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ANN VERONICA TALKS TO HER FATHER-1-2
ANN VERONICA TALKS TO HER FATHER-3-4
ANN VERONICA TALKS TO HER FATHER-5-6
ANN VERONICA TALKS TO HER FATHER-7
ANN VERONICA GATHERS POINTS OF VIEW-1-2
ANN VERONICA GATHERS POINTS OF VIEW-3
THE MORNING OF THE CRISIS-1-2
THE MORNING OF THE CRISIS-3-4-5
THE MORNING OF THE CRISIS-6-7
THE CRISIS-1-2-3-4
THE FLIGHT TO LONDON-1-2-3
THE FLIGHT TO LONDON-4-5-6
EXPOSTULATIONS-1-2-3-4
EXPOSTULATIONS-5-6
IDEALS AND A REALITY-1-2
IDEALS AND A REALITY-3-4
IDEALS AND A REALITY-5-6-7
BIOLOGY-1-2
BIOLOGY-3-4-5-6
BIOLOGY-7-8-9
DISCORDS-1
DISCORDS-2-3-4
DISCORDS-5-6-8-9
THE SUFFRAGETTES-1-2-3
THE SUFFRAGETTES-4-5
THOUGHTS IN PRISON-1-2-3-4-5-6
ANN VERONICA PUTS THINGS IN ORDER-1-2-3-4-5-6-7
THE SAPPHIRE RING-1-2-3-4
THE SAPPHIRE RING-5-6
THE COLLAPSE OF THE PENITENT-1-2-3
THE COLLAPSE OF THE PENITENT-4-5-6
THE LAST DAYS AT HOME-1-2-3
IN THE MOUNTAINS-1-2-3-4
IN THE MOUNTAINS-5-6-7-8-9-10-11
IN PERSPECTIVE-1-2-3

incomprehensible way that back view made her feel sorry for Alice. Also 

she remembered very vividly the smell of orange blossom, and Alice, 

drooping and spiritless, mumbling responses, facing Doctor Ralph, while 

the Rev. Edward Bribble stood between them with an open book. Doctor 

Ralph looked kind and large, and listened to Alice's responses as though 

he was listening to symptoms and thought that on the whole she was 

progressing favorably. 

 

And afterward her mother and Alice kissed long and clung to each other. 

And Doctor Ralph stood by looking considerate. He and her father shook 

hands manfully. 

 

Ann Veronica had got quite interested in Mr. Bribble's rendering of the 

service--he had the sort of voice that brings out things--and was still 

teeming with ideas about it when finally a wild outburst from the organ 

made it clear that, whatever snivelling there might be down in the 

chancel, that excellent wind instrument was, in its Mendelssohnian 

way, as glad as ever it could be. "Pump, pump, per-um-pump, Pum, Pump, 

Per-um...." 

 

The wedding-breakfast was for Ann Veronica a spectacle of the unreal 

consuming the real; she liked that part very well, until she was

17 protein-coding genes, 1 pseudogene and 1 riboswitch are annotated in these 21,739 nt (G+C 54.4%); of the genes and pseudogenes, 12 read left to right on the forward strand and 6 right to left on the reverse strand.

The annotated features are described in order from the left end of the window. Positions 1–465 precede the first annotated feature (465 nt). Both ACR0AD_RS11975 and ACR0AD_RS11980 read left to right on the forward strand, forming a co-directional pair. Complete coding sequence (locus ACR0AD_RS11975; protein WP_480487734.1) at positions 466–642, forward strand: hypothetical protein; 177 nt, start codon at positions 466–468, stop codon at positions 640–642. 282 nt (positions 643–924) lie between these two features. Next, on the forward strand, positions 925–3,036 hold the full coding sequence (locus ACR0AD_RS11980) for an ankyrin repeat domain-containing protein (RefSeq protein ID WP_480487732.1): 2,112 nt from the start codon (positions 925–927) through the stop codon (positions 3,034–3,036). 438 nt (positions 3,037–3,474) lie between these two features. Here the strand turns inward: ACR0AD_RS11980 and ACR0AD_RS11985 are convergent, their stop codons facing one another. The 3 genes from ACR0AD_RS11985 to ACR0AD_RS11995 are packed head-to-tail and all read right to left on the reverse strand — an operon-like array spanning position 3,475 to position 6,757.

carelessly served against her expressed wishes with mayonnaise. She 

was caught by an uncle, whose opinion she valued, making faces at Roddy 

because he had exulted at this. 

 

Of the vast mass of these impressions Ann Veronica could make nothing 

at the time; there they were--Fact! She stored them away in a mind 

naturally retentive, as a squirrel stores away nuts, for further 

digestion. Only one thing emerged with any reasonable clarity in her 

mind at once, and that was that unless she was saved from drowning by 

an unmarried man, in which case the ceremony is unavoidable, or totally 

destitute of under-clothing, and so driven to get a trousseau, in which 

hardship a trousseau would certainly be "ripping," marriage was an 

experience to be strenuously evaded. 

 

When they were going home she asked her mother why she and Gwen and 

Alice had cried. 

 

"Ssh!" said her mother, and then added, "A little natural feeling, 

dear." 

 

"But didn't Alice want to marry Doctor Ralph?" 

 

"Oh, ssh, Vee!" said her mother, with an evasion as patent as an 

advertisement board. "I am sure she will be very happy indeed with 

Doctor Ralph." 

 

But Ann Veronica was by no means sure of that until she went over 

to Wamblesmith and saw her sister, very remote and domestic and 

authoritative, in a becoming tea-gown, in command of Doctor Ralph's 


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